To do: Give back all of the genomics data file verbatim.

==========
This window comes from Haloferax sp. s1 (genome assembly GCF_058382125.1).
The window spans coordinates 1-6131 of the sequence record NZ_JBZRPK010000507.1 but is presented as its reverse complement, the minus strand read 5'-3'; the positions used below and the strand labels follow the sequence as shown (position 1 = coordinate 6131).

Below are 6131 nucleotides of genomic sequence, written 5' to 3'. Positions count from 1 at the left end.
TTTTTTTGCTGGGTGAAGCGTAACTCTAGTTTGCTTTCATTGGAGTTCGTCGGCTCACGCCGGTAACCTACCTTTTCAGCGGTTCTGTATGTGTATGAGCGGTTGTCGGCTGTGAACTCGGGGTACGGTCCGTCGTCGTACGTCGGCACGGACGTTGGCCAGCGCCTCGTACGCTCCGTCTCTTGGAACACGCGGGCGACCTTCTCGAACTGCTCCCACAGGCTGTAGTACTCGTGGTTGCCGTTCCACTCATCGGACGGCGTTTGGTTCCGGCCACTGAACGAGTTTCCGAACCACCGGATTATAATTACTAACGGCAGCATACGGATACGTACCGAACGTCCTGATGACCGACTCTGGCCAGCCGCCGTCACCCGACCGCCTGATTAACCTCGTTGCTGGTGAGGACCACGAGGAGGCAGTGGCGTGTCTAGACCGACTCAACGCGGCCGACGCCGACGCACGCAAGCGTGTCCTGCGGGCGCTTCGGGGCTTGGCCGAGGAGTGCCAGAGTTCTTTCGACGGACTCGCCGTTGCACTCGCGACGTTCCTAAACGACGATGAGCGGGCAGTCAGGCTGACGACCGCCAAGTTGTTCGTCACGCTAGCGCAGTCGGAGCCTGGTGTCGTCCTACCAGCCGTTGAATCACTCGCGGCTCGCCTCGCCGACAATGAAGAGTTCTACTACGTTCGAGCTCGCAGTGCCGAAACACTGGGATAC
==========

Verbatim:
This window comes from Haloferax sp. s1 (genome assembly GCF_058382125.1).
The window spans coordinates 1-6131 of the sequence record NZ_JBZRPK010000507.1 but is presented as its reverse complement, the minus strand read 5'-3'; the positions used below and the strand labels follow the sequence as shown (position 1 = coordinate 6131).

Below are 6131 nucleotides of genomic sequence, written 5' to 3'. Positions count from 1 at the left end.
TTTTTTTGCTGGGTGAAGCGTAACTCTAGTTTGCTTTCATTGGAGTTCGTCGGCTCACGCCGGTAACCTACCTTTTCAGCGGTTCTGTATGTGTATGAGCGGTTGTCGGCTGTGAACTCGGGGTACGGTCCGTCGTCGTACGTCGGCACGGACGTTGGCCAGCGCCTCGTACGCTCCGTCTCTTGGAACACGCGGGCGACCTTCTCGAACTGCTCCCACAGGCTGTAGTACTCGTGGTTGCCGTTCCACTCATCGGACGGCGTTTGGTTCCGGCCACTGAACGAGTTTCCGAACCACCGGATTATAATTACTAACGGCAGCATACGGATACGTACCGAACGTCCTGATGACCGACTCTGGCCAGCCGCCGTCACCCGACCGCCTGATTAACCTCGTTGCTGGTGAGGACCACGAGGAGGCAGTGGCGTGTCTAGACCGACTCAACGCGGCCGACGCCGACGCACGCAAGCGTGTCCTGCGGGCGCTTCGGGGCTTGGCCGAGGAGTGCCAGAGTTCTTTCGACGGACTCGCCGTTGCACTCGCGACGTTCCTAAACGACGATGAGCGGGCAGTCAGGCTGACGACCGCCAAGTTGTTCGTCACGCTAGCGCAGTCGGAGCCTGGTGTCGTCCTACCAGCCGTTGAATCACTCGCGGCTCGCCTCGCCGACAATGAAGAGTTCTACTACGTTCGAGCTCGCAGTGCCGAAACACTGGGATAC